The dividend yield shows how much a company pays out in dividends each year relative to its share price. In the absence of any capital gains, the dividend yield is the return on investment for a stock. The rolling forecast yield is calculated using a blend of current year and next year's consensus forecast dividend per share, divided by the current Price, multiplied by 100. For a precise definition of this calculation please refer to this help page.
In the absence of any capital gains, the dividend yield is the return on investment for a stock. A higher dividend yield is often considered to be desirable among many investors but it needs to be interpreted in light of the rest of the company's financials.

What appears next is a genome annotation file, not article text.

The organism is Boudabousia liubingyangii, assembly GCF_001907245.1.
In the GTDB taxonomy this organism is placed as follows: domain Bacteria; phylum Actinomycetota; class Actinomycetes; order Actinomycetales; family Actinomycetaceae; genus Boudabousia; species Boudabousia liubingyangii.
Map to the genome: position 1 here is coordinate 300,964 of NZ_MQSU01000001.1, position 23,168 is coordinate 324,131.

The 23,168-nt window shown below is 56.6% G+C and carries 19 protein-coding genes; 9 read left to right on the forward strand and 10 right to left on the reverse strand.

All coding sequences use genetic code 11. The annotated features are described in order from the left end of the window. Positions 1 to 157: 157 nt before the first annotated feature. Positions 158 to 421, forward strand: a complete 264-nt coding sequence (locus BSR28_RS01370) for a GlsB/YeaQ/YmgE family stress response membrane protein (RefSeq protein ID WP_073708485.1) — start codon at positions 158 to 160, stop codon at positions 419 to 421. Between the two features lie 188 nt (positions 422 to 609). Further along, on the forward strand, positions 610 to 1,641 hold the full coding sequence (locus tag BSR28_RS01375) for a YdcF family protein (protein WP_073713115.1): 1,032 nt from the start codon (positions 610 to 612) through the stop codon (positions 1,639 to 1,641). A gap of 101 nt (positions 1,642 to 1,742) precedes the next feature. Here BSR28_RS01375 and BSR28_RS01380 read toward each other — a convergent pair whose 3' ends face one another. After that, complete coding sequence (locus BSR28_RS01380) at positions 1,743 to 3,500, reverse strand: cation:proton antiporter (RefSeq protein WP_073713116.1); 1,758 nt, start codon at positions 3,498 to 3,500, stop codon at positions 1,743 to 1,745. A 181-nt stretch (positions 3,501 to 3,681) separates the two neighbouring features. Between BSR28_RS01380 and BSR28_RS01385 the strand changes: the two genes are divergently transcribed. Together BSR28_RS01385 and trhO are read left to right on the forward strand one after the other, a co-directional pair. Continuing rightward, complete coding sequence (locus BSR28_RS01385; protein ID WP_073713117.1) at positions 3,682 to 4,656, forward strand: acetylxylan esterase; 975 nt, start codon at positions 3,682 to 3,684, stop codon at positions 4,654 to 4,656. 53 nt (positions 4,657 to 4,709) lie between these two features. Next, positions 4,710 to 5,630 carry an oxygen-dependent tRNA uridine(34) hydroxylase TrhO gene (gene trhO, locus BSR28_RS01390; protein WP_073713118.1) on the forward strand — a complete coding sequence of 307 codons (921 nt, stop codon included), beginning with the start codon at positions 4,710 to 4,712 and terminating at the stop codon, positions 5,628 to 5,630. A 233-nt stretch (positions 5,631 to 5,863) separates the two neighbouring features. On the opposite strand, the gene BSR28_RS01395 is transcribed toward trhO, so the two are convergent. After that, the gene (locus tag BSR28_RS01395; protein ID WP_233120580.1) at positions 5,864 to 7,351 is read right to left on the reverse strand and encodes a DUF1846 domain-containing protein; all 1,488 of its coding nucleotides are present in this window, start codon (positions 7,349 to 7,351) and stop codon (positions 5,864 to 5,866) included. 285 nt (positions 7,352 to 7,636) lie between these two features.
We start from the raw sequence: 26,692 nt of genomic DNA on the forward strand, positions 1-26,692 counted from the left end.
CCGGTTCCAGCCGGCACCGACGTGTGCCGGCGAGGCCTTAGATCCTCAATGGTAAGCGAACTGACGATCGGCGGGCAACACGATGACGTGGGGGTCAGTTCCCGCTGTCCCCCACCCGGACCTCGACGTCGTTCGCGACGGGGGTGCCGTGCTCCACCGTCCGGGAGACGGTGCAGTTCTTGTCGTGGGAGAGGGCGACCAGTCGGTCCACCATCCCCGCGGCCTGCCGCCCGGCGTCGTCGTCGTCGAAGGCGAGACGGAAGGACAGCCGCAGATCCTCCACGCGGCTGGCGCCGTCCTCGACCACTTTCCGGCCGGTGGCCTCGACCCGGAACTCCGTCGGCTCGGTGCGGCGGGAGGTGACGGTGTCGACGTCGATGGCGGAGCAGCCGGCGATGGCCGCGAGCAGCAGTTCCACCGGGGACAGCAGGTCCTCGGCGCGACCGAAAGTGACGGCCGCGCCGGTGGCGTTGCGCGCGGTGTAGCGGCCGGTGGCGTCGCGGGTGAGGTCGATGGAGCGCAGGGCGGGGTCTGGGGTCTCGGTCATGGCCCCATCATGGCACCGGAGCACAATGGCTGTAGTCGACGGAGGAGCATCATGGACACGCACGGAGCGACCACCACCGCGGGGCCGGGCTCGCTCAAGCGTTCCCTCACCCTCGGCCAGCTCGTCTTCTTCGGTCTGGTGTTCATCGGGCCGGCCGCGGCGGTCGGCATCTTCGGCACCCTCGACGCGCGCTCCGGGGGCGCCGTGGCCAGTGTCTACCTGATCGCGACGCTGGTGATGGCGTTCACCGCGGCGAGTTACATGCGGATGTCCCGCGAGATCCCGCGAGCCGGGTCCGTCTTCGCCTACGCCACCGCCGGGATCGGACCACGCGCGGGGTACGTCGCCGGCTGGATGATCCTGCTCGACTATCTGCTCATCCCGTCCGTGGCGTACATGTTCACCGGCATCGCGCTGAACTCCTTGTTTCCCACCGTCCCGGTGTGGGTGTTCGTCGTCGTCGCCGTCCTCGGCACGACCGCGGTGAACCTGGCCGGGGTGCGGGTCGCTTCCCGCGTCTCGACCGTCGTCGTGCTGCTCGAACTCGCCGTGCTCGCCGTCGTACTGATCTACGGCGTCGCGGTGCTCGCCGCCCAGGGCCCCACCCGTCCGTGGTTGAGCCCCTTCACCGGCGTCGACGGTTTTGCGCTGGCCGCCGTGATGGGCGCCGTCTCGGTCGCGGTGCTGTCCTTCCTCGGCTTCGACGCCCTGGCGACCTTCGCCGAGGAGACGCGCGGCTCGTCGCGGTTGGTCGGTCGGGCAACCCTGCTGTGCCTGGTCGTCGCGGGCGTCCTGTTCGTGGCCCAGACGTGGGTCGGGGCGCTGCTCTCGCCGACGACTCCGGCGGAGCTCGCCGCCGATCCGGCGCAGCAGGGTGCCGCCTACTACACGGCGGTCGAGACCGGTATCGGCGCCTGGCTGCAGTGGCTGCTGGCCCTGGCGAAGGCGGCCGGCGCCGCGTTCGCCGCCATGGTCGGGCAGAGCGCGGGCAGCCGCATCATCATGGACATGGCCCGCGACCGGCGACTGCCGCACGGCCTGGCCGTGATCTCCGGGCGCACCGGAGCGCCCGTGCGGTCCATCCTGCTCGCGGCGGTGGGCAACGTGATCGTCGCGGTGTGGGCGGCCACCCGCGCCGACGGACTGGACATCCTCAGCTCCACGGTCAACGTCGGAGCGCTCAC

A high dividend yield may be considered to be evidence that a stock is under priced or alternatively it may be that the company has fallen on hard times and future dividends are at risk of being cut. Similarly a low dividend yield can be considered evidence that the stock is overpriced or an indication that future dividends may be higher. Many growth companies do not pay dividends, preferring to reinvest profits back into the business.